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FTSE boosted by US Fed's QE move
The FTSE 100 Index rose 95 points to close on Friday at a six-month high of 5915
Cheer surrounding the US Federal Reserve's move to pump billions of dollars into the American economy drove London's FTSE 100 Index to its highest level for six months today.
The Footsie soared 1.6% or 95.6 points to 5915.6 as world markets rallied after Fed chairman Ben Bernanke last night unveiled the country's third round of quantitative easing (QE) - worth 40 billion US dollars (£25 billion) a month.
The Dow Jones Industrial Average on Wall Street rose another 70 points in early trade after soaring 1.5% overnight, while France's Cac-40 moved 2.3% ahead, the Dax in Germany added 1.4% and Asian markets closed higher.
The Dow is now trading at its highest level for nearly five years, while traders said the Footsie also has the psychologically important 6000 mark in sight. Michael Hewson, senior market analyst at CMC Markets UK, said: "Markets have soared today as investors gorged themselves on the prospect of unlimited free cash from the Federal Reserve over the coming months as well as central banks around the world."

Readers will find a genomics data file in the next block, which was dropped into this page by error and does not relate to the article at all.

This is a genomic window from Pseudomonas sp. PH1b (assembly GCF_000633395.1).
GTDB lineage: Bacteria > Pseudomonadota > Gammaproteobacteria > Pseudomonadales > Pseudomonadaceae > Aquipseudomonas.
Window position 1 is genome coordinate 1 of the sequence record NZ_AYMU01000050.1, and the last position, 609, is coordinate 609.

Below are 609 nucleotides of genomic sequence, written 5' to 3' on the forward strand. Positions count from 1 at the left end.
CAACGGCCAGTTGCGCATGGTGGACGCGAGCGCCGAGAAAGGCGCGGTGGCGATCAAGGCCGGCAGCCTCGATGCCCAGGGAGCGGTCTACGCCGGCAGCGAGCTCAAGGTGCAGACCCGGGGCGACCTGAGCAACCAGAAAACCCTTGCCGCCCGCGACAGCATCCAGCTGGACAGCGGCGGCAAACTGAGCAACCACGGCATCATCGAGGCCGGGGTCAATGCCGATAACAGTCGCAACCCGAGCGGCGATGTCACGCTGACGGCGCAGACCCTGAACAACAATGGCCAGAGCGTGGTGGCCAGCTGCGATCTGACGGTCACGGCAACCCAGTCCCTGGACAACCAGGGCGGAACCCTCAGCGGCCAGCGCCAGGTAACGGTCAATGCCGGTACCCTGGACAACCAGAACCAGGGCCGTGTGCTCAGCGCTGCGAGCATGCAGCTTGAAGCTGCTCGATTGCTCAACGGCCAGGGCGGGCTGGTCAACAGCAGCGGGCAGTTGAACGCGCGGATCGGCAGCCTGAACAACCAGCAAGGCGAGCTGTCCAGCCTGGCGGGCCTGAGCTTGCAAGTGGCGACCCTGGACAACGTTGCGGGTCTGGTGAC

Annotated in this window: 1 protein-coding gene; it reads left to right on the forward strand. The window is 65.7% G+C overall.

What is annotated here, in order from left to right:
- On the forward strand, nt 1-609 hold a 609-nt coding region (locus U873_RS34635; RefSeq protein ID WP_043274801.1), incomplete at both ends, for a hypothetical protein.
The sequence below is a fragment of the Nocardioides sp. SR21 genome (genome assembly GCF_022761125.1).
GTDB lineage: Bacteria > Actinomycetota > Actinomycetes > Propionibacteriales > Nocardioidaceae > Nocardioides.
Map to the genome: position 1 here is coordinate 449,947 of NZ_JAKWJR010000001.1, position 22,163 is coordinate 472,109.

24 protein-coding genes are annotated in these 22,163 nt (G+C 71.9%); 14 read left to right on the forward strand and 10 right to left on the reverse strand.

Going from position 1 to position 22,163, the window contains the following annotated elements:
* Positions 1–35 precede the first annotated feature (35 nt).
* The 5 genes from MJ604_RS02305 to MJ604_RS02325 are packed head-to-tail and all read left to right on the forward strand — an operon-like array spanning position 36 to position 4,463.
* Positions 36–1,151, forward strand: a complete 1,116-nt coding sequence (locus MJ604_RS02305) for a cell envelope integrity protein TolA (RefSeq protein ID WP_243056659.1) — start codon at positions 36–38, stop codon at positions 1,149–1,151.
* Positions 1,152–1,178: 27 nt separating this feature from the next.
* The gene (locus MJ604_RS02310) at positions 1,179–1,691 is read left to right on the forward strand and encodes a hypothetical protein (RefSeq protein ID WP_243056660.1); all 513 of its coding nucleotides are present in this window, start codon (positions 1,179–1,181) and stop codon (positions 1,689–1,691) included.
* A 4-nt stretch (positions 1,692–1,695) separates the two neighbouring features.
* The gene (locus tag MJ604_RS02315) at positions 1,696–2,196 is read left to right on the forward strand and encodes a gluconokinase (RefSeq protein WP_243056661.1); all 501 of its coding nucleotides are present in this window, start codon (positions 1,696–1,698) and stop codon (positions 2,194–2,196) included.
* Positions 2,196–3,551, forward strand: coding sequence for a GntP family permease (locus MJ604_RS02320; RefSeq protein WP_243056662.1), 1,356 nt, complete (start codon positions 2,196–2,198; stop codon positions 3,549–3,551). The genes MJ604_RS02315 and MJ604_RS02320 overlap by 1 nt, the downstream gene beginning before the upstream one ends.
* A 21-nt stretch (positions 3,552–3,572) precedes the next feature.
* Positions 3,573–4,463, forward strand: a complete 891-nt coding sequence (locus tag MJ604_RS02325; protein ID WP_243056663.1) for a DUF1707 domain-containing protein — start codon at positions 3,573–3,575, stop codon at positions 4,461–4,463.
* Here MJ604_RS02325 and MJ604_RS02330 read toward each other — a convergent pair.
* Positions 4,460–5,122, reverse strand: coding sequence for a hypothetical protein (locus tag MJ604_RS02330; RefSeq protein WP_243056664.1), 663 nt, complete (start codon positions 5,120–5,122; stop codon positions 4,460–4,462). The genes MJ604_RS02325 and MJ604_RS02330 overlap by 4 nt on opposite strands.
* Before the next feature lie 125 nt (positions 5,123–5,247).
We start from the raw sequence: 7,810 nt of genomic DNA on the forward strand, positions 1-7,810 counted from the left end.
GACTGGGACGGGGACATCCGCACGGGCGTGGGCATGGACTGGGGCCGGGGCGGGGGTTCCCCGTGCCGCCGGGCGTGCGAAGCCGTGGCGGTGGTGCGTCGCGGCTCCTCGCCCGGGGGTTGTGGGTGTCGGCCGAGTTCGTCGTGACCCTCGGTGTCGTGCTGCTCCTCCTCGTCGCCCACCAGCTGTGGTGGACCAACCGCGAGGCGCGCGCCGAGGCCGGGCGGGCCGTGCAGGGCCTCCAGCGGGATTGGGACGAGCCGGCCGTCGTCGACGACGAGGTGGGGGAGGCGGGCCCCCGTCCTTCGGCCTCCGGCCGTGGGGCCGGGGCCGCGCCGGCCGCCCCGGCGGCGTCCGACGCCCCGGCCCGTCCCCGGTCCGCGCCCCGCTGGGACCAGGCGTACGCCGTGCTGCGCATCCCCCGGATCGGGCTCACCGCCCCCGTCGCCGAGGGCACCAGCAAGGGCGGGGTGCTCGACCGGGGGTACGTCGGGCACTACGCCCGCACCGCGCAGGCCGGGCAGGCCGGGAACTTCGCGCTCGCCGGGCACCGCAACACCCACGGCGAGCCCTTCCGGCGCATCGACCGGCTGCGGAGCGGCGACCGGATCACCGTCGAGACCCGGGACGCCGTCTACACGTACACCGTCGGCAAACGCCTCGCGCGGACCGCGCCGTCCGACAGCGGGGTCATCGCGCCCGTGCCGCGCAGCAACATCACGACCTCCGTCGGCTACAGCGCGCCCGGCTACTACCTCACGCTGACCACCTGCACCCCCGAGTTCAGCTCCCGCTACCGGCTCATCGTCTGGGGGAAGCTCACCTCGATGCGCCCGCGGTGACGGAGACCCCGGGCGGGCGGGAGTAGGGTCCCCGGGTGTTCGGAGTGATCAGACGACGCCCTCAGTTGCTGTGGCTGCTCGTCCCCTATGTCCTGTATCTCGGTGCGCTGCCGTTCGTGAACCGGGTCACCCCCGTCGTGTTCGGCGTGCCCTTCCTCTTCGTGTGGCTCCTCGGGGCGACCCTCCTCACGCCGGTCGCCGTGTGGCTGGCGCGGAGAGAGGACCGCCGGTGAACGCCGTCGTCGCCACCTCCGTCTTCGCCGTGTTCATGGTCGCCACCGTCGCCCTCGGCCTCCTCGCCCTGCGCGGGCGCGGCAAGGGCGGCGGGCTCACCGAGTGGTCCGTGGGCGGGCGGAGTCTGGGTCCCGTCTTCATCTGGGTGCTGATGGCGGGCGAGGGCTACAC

But he added that the extent of the Fed's QE programme suggested there could be "something rotten simmering underneath the US economy, which the Fed feels it needs to mitigate against now".
The move sparked a return to risk among traders, with mining stocks filling the rising board, including Kazakhmys up 14% and Vedanta Resources ahead 13%.
The Fed's decision is potentially controversial as the US presidential campaign enters its final stretch, with Republicans likely to accuse the central bank of supporting President Barack Obama's re-election by boosting the economy as voters go to the polls. But Mr Hewson said "the committee decided to throw caution to the wind and dispense with worrying about appearing political".
The Fed said the US economy was too weak to reduce high unemployment without support. It will buy mortgage-backed securities under the QE3 plan, which will continue as long as necessary.
The central bank said: "If the outlook for the labour market does not improve substantially, the committee will continue its purchases of agency mortgage-backed securities, undertake additional asset purchases and employ its other policy tools as appropriate until such improvement is achieved in a context of price stability."
The Fed added that "strains in global financial markets continue to pose significant downside risks to the economic outlook" in a sign of mounting concerns over the eurozone crisis and a weakening Chinese economy.
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